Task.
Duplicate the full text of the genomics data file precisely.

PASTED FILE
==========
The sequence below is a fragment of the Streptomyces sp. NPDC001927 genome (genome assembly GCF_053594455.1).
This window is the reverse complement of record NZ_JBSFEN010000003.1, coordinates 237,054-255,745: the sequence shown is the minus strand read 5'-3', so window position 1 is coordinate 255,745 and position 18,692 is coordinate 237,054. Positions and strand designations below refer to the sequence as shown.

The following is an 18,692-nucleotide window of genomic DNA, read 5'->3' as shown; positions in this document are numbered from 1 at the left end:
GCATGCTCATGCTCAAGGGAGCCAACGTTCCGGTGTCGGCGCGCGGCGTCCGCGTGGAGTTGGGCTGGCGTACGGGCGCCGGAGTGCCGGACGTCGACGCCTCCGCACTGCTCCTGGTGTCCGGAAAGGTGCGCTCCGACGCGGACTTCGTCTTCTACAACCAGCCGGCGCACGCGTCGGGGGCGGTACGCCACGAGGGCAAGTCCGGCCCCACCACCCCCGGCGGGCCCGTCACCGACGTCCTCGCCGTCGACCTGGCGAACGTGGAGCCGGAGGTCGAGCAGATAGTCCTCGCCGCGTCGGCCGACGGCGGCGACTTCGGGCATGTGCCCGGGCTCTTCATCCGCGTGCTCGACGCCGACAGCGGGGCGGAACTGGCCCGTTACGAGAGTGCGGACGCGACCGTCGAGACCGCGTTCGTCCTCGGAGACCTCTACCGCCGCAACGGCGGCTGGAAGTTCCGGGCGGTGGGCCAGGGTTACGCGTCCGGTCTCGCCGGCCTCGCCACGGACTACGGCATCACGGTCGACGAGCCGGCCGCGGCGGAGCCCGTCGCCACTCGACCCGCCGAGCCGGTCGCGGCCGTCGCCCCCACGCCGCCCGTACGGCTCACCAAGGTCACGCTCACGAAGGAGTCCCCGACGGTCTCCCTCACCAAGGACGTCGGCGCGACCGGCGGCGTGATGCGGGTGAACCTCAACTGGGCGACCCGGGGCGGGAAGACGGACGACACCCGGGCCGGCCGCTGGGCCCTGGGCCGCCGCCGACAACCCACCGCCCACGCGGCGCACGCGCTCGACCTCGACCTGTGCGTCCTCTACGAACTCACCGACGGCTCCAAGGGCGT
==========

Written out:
The sequence below is a fragment of the Streptomyces sp. NPDC001927 genome (genome assembly GCF_053594455.1).
This window is the reverse complement of record NZ_JBSFEN010000003.1, coordinates 237,054-255,745: the sequence shown is the minus strand read 5'-3', so window position 1 is coordinate 255,745 and position 18,692 is coordinate 237,054. Positions and strand designations below refer to the sequence as shown.

The following is an 18,692-nucleotide window of genomic DNA, read 5'->3' as shown; positions in this document are numbered from 1 at the left end:
GCATGCTCATGCTCAAGGGAGCCAACGTTCCGGTGTCGGCGCGCGGCGTCCGCGTGGAGTTGGGCTGGCGTACGGGCGCCGGAGTGCCGGACGTCGACGCCTCCGCACTGCTCCTGGTGTCCGGAAAGGTGCGCTCCGACGCGGACTTCGTCTTCTACAACCAGCCGGCGCACGCGTCGGGGGCGGTACGCCACGAGGGCAAGTCCGGCCCCACCACCCCCGGCGGGCCCGTCACCGACGTCCTCGCCGTCGACCTGGCGAACGTGGAGCCGGAGGTCGAGCAGATAGTCCTCGCCGCGTCGGCCGACGGCGGCGACTTCGGGCATGTGCCCGGGCTCTTCATCCGCGTGCTCGACGCCGACAGCGGGGCGGAACTGGCCCGTTACGAGAGTGCGGACGCGACCGTCGAGACCGCGTTCGTCCTCGGAGACCTCTACCGCCGCAACGGCGGCTGGAAGTTCCGGGCGGTGGGCCAGGGTTACGCGTCCGGTCTCGCCGGCCTCGCCACGGACTACGGCATCACGGTCGACGAGCCGGCCGCGGCGGAGCCCGTCGCCACTCGACCCGCCGAGCCGGTCGCGGCCGTCGCCCCCACGCCGCCCGTACGGCTCACCAAGGTCACGCTCACGAAGGAGTCCCCGACGGTCTCCCTCACCAAGGACGTCGGCGCGACCGGCGGCGTGATGCGGGTGAACCTCAACTGGGCGACCCGGGGCGGGAAGACGGACGACACCCGGGCCGGCCGCTGGGCCCTGGGCCGCCGCCGACAACCCACCGCCCACGCGGCGCACGCGCTCGACCTCGACCTGTGCGTCCTCTACGAACTCACCGACGGCTCCAAGGGCGT